One of the great things about our work is that we come into contact with so many people who care deeply about their communities and want to help. For National Volunteer Week, we thought we’d put together a few suggestions for how to help in a very on-the-ground way.
New Hampshire nonprofits rely on volunteers to do everything from mentoring kids to driving meals-on-wheels to planting trees to leading tours of historic sites and serving as interim executives. According to the Corporation for National & Community Service, people in New Hampshire contributed 37.33 million hours of volunteer service in 2015, and almost 30 percent of all New Hampshire residents volunteer. Volunteering is also a great way to get to know people – especially if you are new to a community.
So, got a skill and some time that you would like to offer? We know there is a New Hampshire nonprofit that will be grateful.
Here are some ways to get going:
1. Think about the causes your care about. Do a little research about the nonprofits in your community that are working in that space. (New Hampshire has scores of nonprofits. You’ll find something. Trust us.) Many nonprofits list volunteer opportunities on their websites.
2. Check out the listings on Volunteer New Hampshire. There are hundreds of listings of volunteer opportunities, sortable by region, agency, interest area and more.
3. Interested specifically in environmental work? The Stewardship Network New England mobilizes volunteers for “on-the-ground stewardship and citizen science work,” like planting shrubs for cottontail habitat, water quality monitoring, trail work, sand dune restoration, easement monitoring and more. You can join the network and get a weekly listing of volunteer opportunities in and near New Hampshire.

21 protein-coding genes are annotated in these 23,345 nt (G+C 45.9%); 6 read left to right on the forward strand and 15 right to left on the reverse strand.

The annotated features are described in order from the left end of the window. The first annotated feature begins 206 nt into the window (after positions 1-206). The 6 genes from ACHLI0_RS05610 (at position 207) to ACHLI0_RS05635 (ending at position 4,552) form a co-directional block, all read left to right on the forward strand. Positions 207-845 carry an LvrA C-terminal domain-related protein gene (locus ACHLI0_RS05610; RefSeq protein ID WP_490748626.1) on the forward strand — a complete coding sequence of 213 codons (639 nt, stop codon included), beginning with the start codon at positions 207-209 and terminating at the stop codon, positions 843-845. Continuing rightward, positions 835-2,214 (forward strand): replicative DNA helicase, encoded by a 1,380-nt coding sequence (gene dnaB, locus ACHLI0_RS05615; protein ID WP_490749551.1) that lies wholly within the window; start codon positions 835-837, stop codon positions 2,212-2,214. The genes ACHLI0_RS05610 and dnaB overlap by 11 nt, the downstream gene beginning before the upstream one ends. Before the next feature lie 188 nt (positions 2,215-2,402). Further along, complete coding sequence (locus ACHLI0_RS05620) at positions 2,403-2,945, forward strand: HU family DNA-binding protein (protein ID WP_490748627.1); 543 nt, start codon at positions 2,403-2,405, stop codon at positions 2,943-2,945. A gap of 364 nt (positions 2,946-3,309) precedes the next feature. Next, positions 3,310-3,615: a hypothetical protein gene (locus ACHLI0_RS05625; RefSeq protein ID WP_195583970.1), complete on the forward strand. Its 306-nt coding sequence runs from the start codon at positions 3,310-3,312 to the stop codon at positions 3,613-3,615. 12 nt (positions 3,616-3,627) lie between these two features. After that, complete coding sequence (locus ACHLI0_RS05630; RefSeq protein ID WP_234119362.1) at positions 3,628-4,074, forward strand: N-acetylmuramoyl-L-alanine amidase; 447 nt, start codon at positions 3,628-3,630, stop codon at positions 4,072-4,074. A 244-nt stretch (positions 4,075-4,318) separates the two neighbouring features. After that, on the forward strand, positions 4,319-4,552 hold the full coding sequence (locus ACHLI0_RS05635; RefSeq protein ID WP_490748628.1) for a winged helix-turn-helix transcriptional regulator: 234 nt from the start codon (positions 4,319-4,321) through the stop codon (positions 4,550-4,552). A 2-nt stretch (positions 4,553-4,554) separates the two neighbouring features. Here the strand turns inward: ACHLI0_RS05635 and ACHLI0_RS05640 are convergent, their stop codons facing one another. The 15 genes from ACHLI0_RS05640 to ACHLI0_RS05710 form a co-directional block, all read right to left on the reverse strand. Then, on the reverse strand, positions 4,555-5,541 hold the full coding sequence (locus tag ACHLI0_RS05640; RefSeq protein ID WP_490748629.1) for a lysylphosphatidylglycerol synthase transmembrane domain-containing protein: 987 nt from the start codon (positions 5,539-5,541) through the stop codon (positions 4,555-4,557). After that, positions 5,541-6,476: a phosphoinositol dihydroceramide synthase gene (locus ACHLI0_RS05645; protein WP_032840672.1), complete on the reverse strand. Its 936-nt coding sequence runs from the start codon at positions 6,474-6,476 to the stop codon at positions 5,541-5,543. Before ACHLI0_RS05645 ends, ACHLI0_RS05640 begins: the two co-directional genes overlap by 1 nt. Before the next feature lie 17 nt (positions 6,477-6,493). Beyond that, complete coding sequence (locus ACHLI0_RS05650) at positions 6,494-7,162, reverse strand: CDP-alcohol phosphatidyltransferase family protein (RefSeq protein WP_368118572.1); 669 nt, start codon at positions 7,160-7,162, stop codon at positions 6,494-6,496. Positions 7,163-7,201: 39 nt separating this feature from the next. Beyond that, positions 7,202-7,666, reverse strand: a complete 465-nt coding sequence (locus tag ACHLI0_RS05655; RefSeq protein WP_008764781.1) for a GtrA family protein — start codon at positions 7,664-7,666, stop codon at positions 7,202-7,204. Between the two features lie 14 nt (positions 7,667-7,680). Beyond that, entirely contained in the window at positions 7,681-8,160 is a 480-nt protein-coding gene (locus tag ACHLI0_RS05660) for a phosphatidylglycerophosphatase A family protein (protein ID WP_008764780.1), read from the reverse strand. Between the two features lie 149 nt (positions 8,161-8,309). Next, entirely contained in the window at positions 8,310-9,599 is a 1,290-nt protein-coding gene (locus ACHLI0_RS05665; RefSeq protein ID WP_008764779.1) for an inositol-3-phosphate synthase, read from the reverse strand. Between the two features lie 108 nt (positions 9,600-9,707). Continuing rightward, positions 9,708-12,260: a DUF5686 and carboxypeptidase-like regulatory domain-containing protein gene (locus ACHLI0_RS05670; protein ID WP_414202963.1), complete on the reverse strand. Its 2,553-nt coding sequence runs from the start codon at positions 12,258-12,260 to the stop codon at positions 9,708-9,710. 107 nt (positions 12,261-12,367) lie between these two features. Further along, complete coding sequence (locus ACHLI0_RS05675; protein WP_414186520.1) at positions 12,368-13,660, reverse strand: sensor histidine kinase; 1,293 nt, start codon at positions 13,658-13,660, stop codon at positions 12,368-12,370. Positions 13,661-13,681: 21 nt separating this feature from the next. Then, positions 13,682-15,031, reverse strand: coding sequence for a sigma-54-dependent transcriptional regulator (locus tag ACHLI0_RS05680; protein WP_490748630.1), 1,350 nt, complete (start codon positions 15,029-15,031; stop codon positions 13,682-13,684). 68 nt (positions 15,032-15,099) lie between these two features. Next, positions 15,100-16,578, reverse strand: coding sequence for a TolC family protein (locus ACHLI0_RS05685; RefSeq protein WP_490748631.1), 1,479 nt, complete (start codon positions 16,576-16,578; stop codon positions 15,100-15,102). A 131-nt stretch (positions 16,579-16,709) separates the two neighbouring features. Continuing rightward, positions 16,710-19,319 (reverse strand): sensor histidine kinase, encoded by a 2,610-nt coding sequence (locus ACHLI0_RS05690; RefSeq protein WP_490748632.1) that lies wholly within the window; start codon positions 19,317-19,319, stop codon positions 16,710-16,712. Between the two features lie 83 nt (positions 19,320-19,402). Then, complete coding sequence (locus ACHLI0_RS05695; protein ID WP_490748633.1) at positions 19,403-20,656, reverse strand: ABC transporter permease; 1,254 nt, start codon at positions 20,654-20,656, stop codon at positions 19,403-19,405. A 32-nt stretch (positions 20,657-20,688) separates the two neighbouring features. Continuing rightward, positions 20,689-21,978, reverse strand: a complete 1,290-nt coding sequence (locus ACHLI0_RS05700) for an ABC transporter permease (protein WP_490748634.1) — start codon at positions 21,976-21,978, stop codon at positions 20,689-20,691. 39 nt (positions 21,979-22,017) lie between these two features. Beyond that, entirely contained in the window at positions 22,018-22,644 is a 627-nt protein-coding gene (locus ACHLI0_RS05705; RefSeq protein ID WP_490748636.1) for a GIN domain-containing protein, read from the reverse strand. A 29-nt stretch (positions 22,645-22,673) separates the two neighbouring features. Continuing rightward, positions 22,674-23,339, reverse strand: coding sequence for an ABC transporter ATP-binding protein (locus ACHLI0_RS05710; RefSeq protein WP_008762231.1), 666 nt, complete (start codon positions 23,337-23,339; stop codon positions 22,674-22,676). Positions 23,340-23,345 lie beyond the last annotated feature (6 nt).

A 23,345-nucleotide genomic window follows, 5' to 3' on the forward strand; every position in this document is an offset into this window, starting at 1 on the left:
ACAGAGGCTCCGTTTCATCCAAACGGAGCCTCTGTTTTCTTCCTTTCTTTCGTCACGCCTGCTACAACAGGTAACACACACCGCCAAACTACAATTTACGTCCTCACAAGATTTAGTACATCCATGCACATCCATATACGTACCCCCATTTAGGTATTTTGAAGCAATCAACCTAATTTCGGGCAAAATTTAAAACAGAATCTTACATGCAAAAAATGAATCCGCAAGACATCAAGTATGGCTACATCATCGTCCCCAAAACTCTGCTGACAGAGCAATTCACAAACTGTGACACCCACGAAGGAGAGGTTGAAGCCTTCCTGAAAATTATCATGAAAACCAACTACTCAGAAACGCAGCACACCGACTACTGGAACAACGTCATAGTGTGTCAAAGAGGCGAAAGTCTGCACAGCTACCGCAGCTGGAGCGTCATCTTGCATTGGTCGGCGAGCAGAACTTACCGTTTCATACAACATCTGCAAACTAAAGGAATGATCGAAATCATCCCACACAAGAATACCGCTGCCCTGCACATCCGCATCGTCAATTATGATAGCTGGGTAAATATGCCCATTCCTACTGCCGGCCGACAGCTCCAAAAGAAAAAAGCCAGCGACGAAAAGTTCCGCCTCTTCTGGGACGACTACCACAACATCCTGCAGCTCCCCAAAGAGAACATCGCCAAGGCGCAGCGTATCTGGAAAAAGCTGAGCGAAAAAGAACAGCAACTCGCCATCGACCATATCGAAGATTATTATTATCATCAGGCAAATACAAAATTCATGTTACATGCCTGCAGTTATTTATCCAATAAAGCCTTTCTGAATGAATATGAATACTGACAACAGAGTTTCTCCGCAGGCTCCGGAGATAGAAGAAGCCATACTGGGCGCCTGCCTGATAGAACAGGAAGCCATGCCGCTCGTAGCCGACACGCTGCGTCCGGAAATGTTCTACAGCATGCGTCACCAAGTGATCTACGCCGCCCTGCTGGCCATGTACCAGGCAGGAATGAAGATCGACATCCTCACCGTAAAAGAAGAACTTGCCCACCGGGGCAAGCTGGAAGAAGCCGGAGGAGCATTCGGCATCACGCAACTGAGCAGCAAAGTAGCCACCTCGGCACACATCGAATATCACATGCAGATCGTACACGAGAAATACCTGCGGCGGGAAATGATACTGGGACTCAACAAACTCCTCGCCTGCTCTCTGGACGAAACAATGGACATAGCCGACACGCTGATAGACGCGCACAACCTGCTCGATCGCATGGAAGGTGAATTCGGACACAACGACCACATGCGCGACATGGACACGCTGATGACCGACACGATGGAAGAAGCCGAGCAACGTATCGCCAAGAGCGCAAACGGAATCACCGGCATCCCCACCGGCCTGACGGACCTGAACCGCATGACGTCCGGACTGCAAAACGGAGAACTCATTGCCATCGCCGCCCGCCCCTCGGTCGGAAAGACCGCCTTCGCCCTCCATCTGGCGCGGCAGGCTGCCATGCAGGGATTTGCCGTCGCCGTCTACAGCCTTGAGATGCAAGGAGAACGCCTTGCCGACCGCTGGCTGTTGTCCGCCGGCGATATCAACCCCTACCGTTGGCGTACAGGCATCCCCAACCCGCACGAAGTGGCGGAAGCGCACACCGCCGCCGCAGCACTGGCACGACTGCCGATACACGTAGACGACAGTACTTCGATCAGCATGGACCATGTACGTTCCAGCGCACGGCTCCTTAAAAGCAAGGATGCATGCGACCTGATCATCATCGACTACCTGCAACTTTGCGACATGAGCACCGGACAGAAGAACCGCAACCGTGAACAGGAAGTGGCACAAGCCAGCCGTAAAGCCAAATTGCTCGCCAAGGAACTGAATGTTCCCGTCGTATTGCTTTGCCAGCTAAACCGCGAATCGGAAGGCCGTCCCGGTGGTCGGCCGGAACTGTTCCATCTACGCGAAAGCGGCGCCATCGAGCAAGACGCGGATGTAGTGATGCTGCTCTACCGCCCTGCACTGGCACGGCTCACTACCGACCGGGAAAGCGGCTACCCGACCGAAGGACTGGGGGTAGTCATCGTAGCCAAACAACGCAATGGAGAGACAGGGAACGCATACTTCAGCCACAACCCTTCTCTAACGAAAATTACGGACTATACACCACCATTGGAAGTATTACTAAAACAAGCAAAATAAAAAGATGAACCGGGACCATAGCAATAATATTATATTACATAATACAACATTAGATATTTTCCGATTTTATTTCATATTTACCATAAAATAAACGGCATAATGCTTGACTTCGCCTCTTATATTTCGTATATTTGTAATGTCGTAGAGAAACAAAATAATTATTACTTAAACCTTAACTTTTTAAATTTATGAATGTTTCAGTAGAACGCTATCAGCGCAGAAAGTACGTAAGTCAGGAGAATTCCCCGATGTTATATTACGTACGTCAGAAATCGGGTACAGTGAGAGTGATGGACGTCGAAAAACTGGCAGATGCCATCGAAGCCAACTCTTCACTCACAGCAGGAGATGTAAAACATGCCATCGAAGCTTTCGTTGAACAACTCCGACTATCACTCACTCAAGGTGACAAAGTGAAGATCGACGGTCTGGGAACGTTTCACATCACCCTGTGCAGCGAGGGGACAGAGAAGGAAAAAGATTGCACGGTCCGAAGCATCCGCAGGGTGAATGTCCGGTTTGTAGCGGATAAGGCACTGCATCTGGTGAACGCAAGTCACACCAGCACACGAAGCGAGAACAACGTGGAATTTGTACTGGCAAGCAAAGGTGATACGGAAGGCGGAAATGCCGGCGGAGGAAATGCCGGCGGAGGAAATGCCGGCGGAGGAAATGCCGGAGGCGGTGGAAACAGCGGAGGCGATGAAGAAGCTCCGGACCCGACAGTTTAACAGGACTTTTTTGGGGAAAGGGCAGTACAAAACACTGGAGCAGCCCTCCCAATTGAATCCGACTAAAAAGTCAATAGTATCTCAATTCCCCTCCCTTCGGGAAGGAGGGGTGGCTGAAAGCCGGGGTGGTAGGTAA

4. Join a board of directors. Nonprofits all need talented, committed board members to help them run smoothly. Think about the skills and talents you have to offer and where your interests lie. Contact organizations directly or feel free to call us for ideas. The New Hampshire Center for Nonprofits’ Hoffman-Haas Fellowship helps people bring board participation to a new level and build leadership expertise. And Volunteer New Hampshire includes some listings for board members.
5. Start (or join) a service club in your community. Social media is a great way to organize – invite friends to join a Facebook group (and ask them to invite their friends) and then work on things together to meet community needs (park and trail cleanup, firewood banks, food drives for the food pantry). Build a culture of volunteering right in your town!
6. Consider running for an elected volunteer position. From selectmen and school board members to library trustees to conservation commissioners, volunteers help make New Hampshire towns and cities run.
7. Involve the family. Opportunities abound to roll up your sleeves, and teach your kids how to roll up theirs, and pass on a legacy of community connectedness and caring.
Simon Delekta can be reached at 800-464-6641, ext. 297 or email@example.com.